In order to look your best, it’s important to take the best possible care of your hair and skin. However, many common ingredients found in body lotions, body washes, shampoos and conditioners can pose threats to your long-term health and wellness. Follow this guide to know which ingredients to look for – and avoid – the next time you’re perusing products on the beauty aisle.
Found in: Body washes, shampoos, conditioners, hair gels, nail polishes, eye shadow and mascara.
What it is: According to Cancer.gov and SafeCosmetics.org, formaldehyde and formaldehyde-releasing preservatives (FRP’s) are derivations of a colorless, strong-smelling gas that is used as an industrial disinfectant to prevent the growth of microbes in a wide variety of products, ranging from building materials to personal-care items. Formaldehyde has been deemed a human carcinogen by the The International Agency for Research on Carcinogens (IARC).
What it affects: Formaldehyde has been linked to occupational cancers, like nasal and nasopharyngeal. It is also a skin irritant.
What to look for on the label: “Formaldehyde,” “quaternium-15,” “DMDM hydantoin,” “imidazolidinyl urea,” “diazolidinyl urea,” “polyoxymethylene urea,” “sodium hydroxymethylglycinate” and “glyoxal.”
Found in: Perfume, cologne, body washes and scrubs, body lotions, shampoos, and conditioners.
What it is: That’s the problem—no one really knows. According to the Environmental Working Group and SafeCosmetics.org, “fragrance” and “parfum” aren’t specific ingredients, they are terms used by the beauty industry to label unique concoctions of chemicals that could potentially be hazardous to your health.
What it affects: These mystery fragrance mixes have been shown to irritate allergies, dermatitis, the respiratory system and the reproductive system.
What to look for on the label: “Fragrance,” “parfum,” “perfume,” “essential oils” and “aroma.”
Found in: Shampoos, conditioners, body lotions, facial and shower cleansers, shaving gels and spray tan products.
What they are: According to the FDA and SafeCosmetics.org, parabens are a collection of distinct chemicals that possess a similar molecular structure. Inexpensive to produce, parabens prevent the growth of microbes, which is why they are among the most commonly used preservatives in personal care products—especially those containing large amounts of water, like shampoos and skin cleansers.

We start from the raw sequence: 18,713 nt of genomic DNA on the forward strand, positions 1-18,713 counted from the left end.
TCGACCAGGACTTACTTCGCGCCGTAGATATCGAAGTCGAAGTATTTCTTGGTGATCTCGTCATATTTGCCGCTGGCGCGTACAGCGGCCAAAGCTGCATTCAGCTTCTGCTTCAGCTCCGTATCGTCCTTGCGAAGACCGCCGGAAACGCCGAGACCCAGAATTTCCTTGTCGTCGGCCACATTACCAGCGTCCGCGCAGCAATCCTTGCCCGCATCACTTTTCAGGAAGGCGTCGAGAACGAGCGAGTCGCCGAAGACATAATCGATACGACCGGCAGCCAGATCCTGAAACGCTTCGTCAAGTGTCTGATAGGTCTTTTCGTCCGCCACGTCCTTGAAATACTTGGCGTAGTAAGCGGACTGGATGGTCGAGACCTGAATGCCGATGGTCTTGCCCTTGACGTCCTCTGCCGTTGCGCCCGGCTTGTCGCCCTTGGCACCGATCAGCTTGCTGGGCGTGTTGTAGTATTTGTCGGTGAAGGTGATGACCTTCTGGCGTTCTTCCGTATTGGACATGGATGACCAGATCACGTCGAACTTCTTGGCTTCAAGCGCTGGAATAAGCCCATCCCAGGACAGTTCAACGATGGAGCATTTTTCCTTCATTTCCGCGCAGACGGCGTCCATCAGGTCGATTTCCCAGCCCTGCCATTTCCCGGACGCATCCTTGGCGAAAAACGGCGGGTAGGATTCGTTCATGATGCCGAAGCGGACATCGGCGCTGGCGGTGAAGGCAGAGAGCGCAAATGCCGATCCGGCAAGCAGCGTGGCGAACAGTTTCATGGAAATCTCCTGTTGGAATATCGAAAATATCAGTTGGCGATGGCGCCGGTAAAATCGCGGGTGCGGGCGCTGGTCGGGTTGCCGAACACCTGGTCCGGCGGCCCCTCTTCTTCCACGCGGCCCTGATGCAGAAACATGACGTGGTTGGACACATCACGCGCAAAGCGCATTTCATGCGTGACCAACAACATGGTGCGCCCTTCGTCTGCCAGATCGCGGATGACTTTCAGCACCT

What they affect: During the 1990s, parabens were found to possess the ability to mimic estrogen in the body. Since then, “estrogen disruption” has been linked to breast cancer and reproductive issues. Then, in 2004, Dr. Philippa Darbre, a British cancer researcher, discovered the presence of parabens in malignant breast tumors. Now, researchers are concerned that the absorption of parabens through the skin disrupts the endocrine system, potentially putting you at risk for things like skin and breast cancer.
What to look for on the label: Ethylparaben, butylparaben, methylparaben—basically any ingredient ending in “paraben.”
Found in: Baby oil, body lotions and moisturizers, eye creams, makeup and lip balms.
What it is: According to the Environmental Working Group, mineral oil is a clear, odorless liquid derived from petroleum. Lightweight and inexpensive, mineral oil reduces water loss from the skin.
What it affects: While it may sound natural and harmless, mineral oil does not contain any actual nutrients. Therefore, instead of healing your skin, mineral oil locks moisture into the applied area by sealing it off. Without replenishing your skin with nutrients to support the healing process, mineral oil actually prevents your skin from breathing properly.
Arbonne International health consultant, Kim Anderson, explains that “mineral oil coats the skin like plastic wrap, disrupting the skin’s natural immune barrier and inhibiting its ability to breathe and absorb the ‘natural moisture factor’ (moisture and nutrition).” By robbing your cells of natural moisture and nutrients, mineral oil slows natural cell development, which can lead to increased blackheads and pimples.
What to look for on the label: “Mineral oil,” “white mineral oil,” “paraffin oil,” “petrolatum,” “paraffinum” and “liquid petroleum.”
Found in: Antibacterial soaps and detergents, toothpaste and tooth whitening products, shaving products and deodorants/antiperspirants.
What it is: Originally developed as a surgical scrub for the medical world, triclosan is a preservative designed to fight off microbes.
What it affects: According to reports from SafeCosmetics.org and The Huffington Post, recent studies have shown that this supposed antibacterial agent may actually help make bacteria antibiotic-resistant. Triclosan, therefore, can impact the endocrine system—disrupting the thyroid and reproductive hormones while acting as a skin irritant.
What to look for on the label: “Triclosan” and “triclocarban.”